In some unfortunate news, the Google Play Store has introduced yet another mischievous duo lurking in its digital realm. A leading cybersecurity company called Pradio has been revealed. Upon discovering this illegal behavior, Pradeo immediately notified Google and the apps were removed from Google Play. Pradeo researchers found that two malicious apps contained spyware and secretly sent Android users' personal data to servers in China. Here's what we know so far and what you can do once you download these apps on your device.
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Marketing themselves as file management tools, the two apps have collectively amassed more than 1.5 million downloads. Both applications are called File Recovery and Data Recovery and File Manager, both from the same developer. Each app is designed to help Android users organize files and data on their phones. Both programs claim that data collection is not under their control.
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Pradeo's report revealed that these apps actually collect users' personal information and share it with China without people's knowledge, including contact lists, media files, real-time location, mobile country code, network provider information , SIM card provider's network code, operating system. Device version, make and model.
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The hackers behind these apps also use installer farms to artificially boost their downloads to give the impression of credibility. By increasing the number of downloads, they create the illusion of trust, which increases the chances that potential victims will install their app. Additionally, each app also had advanced permissions that allowed them to hide their own icons on the Android home screen, making them harder to remove. This further helps hackers maintain their presence on the victim's device, thereby increasing the likelihood of unauthorized access or malicious activity.
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We've reached out to Google for comment on the two malicious apps found on the Google Play Store, and a Google spokesperson said:
"These apps have been removed from Google Play. Google Play Protection protects users of Android devices with Google Play services from these malicious apps, even when these apps come from sources other than Play."
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You can remove apps yourself, but Google Play Protection, the built-in malware protection for Android devices, automatically removes known malware. However, it should be noted that Google Play Protection may not be enough. Historically, removing all known malware from Android devices is not 100% foolproof.
Keeping hackers away from your device can be avoided if you have a good antivirus program installed. Having antivirus software on your device will ensure you don't click on potentially dangerous links that could install malware on your device, allowing hackers to access your personal information. It's also designed to tell you when malware is already on your device, so you can take action to get rid of it now.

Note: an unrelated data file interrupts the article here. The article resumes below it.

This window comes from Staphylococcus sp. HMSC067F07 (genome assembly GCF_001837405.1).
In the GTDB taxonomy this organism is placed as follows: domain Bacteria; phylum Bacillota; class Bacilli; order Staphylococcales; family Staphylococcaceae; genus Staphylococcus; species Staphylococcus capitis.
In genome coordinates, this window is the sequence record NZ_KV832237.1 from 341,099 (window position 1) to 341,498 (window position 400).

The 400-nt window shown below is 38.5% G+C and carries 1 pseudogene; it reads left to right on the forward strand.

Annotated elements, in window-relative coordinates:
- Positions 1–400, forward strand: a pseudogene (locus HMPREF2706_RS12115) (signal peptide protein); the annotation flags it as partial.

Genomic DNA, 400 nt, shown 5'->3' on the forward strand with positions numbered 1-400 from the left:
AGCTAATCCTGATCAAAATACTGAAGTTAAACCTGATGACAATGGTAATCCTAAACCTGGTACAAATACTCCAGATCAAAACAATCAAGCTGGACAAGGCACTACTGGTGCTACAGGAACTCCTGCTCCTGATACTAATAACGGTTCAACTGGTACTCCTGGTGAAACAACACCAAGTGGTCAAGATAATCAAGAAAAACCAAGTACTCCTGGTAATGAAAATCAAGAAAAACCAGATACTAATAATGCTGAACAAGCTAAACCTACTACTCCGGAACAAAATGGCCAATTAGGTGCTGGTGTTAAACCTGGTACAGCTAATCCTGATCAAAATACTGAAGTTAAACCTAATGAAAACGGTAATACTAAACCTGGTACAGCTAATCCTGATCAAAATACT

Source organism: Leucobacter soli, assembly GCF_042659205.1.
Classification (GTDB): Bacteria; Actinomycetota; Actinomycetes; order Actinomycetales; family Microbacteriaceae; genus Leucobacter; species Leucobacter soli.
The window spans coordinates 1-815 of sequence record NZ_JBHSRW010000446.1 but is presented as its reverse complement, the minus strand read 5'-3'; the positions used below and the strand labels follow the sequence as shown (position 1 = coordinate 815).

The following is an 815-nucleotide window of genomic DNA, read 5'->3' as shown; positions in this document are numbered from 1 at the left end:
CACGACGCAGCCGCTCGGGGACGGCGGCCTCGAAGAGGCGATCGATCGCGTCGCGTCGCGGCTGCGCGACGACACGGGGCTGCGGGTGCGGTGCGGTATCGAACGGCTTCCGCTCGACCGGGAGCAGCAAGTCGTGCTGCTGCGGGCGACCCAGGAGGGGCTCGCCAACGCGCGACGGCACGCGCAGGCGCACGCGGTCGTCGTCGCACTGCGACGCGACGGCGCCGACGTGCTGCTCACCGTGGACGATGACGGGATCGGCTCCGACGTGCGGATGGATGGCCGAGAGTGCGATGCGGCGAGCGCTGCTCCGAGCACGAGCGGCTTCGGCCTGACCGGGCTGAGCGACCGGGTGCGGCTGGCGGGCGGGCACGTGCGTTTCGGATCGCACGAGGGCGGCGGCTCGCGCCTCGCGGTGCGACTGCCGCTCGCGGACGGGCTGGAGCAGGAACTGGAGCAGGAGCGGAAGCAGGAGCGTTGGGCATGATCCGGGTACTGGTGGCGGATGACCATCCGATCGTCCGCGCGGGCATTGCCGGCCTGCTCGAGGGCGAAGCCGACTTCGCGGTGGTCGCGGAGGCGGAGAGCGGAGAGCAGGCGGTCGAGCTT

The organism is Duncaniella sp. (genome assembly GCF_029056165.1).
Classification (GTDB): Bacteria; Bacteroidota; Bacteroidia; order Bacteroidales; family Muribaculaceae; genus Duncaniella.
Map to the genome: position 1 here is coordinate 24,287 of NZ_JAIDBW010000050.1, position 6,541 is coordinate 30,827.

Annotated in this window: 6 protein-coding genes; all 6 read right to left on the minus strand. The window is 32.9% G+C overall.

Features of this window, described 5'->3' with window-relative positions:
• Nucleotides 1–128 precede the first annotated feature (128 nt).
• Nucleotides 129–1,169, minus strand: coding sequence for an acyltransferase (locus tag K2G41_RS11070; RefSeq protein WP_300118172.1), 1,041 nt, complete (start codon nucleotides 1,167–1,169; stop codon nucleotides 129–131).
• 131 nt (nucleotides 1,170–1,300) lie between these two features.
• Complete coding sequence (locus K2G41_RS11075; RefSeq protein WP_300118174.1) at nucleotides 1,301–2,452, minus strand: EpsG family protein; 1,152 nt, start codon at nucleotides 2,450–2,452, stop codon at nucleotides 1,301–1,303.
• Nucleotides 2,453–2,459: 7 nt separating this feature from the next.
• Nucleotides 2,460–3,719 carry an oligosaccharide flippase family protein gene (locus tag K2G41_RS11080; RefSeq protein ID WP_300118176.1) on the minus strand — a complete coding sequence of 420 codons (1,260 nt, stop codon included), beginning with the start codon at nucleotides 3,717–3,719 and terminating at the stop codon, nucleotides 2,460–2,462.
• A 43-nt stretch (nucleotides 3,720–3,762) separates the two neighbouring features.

Check out my expert review of the best antivirus protection for your Windows, Mac, Android and iOS devices at Cyberguy.com/LockUpYourTech .
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Settings may vary depending on the Android phone manufacturer
Go to the Settings app
Click Apps & notifications or just Apps.
Click Show all apps
Scroll down and find the app you want to uninstall
Tap the app, then tap Uninstall
You should always be careful before downloading any new app to your phone, even if it comes from a legitimate source like the Google Play Store or the App Store.
This is an important step you can take before downloading an app. You want to make sure you understand exactly what permissions an app has before giving out your personal information, and you want to make sure you read reviews carefully. Look for specificity in these reviews, as hackers sometimes post generic fake reviews to make an app look legitimate when it isn't. It also doesn't hurt to research the developer of the app to see if it's legit.
Sometimes cybercriminals create fake or cloned versions of popular apps to trick you into downloading malware. Pay attention to the app name, developer name, and reviews to make sure you're downloading the legitimate version.
If something isn't clear about an app, trust your gut. If a program looks suspicious, has bad reviews, or exhibits unexpected behavior, it's best to err on the side of caution and avoid downloading or using it.
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Unfortunately, these hackers successfully trick innocent people into downloading these malicious apps that's why we should always be careful and investigate everything before downloading any apps on our phones and tablets. Let's be careful and remember that a few minutes of careful research can save us from endless headaches caused by these cunning hackers and their nasty apps.
What else can app stores do to stop these rogue apps from sending our personal data to foreign countries like China? Let us know by writing to Cyberguy.com/Contact
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